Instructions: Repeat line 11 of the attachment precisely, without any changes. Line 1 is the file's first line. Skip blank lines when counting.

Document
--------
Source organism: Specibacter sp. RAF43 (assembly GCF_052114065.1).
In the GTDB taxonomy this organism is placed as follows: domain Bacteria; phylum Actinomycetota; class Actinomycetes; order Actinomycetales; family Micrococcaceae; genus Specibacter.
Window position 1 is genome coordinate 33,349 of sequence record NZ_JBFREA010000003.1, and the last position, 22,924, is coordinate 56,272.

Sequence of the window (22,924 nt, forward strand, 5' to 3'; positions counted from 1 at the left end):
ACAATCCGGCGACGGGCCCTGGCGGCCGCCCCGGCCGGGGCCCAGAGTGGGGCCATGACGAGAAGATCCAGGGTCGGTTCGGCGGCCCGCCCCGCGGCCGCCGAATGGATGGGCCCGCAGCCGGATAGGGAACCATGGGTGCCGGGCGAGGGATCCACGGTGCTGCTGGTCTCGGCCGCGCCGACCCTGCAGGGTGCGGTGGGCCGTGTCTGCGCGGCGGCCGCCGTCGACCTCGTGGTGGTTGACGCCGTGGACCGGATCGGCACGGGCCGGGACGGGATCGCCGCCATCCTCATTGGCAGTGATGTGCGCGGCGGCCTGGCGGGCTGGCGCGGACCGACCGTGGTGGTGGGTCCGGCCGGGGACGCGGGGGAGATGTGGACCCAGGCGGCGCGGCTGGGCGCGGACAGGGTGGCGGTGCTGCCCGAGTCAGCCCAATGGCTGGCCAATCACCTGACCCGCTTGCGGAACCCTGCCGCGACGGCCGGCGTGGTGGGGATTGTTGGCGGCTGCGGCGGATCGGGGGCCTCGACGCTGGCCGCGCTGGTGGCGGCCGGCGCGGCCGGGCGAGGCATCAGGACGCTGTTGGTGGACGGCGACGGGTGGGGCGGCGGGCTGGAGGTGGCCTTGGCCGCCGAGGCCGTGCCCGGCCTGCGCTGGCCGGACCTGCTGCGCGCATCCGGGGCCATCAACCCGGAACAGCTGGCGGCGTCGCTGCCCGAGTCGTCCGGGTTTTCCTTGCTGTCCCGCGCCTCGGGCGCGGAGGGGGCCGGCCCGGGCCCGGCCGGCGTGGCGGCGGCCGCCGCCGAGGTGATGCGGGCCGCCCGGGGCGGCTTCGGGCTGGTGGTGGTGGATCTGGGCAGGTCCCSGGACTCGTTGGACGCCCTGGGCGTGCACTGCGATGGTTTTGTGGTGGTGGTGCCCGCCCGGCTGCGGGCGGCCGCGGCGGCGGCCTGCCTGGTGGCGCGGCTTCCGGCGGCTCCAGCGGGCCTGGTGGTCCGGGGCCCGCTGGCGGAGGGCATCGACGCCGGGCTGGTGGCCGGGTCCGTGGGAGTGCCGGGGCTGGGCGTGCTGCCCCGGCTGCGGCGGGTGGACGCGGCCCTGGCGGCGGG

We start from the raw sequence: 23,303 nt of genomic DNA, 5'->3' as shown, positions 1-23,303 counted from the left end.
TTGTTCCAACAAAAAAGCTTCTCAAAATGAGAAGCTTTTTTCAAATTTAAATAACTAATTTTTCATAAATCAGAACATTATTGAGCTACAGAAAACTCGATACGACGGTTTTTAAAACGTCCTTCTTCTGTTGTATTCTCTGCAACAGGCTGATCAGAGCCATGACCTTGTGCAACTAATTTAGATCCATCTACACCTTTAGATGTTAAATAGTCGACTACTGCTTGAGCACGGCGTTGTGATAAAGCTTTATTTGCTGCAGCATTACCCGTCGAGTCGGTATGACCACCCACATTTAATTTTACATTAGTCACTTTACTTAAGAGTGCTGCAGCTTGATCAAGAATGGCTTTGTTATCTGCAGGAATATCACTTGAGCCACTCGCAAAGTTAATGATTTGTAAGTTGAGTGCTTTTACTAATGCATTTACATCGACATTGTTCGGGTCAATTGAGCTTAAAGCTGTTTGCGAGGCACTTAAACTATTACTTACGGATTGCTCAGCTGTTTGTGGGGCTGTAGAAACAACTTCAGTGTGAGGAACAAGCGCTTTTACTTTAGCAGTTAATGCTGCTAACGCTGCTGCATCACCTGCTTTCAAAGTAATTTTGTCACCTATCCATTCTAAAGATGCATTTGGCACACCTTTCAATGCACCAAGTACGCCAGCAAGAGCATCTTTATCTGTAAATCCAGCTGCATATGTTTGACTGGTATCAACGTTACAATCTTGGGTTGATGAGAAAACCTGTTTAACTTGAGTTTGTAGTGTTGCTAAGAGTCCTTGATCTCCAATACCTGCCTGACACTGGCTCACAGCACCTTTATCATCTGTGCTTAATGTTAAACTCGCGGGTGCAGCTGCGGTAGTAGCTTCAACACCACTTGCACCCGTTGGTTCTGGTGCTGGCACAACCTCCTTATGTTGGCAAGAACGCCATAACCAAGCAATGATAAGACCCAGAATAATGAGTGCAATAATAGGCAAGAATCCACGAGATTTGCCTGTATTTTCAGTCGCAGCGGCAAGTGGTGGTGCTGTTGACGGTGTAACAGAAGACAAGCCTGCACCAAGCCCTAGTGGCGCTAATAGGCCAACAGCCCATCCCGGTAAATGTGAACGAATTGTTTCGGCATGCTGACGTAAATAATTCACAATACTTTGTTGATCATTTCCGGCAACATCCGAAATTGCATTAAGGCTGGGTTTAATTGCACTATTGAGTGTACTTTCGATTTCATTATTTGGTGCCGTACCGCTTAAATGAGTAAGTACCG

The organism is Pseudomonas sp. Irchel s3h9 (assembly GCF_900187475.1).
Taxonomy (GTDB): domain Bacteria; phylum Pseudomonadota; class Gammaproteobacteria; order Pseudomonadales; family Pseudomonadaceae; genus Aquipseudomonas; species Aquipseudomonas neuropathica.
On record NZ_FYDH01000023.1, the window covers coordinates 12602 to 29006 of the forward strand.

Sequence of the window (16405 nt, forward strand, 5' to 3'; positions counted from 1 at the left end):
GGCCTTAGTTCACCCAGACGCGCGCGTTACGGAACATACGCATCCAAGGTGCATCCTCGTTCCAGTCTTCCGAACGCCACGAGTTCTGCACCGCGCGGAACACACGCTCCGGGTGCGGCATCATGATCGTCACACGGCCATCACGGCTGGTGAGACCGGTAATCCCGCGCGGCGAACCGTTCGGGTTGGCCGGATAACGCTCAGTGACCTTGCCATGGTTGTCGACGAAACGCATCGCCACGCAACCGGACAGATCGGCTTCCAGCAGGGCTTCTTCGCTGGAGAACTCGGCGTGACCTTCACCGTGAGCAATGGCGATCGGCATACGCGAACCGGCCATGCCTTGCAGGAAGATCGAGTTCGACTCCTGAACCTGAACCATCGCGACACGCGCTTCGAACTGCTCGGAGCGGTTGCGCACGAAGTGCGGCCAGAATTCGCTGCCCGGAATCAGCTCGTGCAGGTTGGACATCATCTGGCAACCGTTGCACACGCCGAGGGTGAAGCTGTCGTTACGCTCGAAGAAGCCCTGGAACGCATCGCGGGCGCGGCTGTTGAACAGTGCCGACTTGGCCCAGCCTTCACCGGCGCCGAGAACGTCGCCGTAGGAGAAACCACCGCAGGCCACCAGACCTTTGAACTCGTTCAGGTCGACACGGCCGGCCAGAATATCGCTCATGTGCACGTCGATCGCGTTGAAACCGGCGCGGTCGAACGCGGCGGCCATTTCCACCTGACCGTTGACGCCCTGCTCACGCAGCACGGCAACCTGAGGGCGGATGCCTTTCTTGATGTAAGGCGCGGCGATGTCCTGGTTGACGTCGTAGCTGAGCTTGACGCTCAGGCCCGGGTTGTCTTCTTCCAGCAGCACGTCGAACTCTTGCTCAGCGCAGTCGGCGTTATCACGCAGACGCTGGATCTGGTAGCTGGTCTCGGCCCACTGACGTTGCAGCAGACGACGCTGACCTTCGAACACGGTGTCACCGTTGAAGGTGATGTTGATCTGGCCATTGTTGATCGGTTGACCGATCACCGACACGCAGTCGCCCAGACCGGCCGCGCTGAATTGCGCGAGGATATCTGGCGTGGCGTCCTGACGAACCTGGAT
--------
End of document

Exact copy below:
Sequence of the window (16405 nt, forward strand, 5' to 3'; positions counted from 1 at the left end):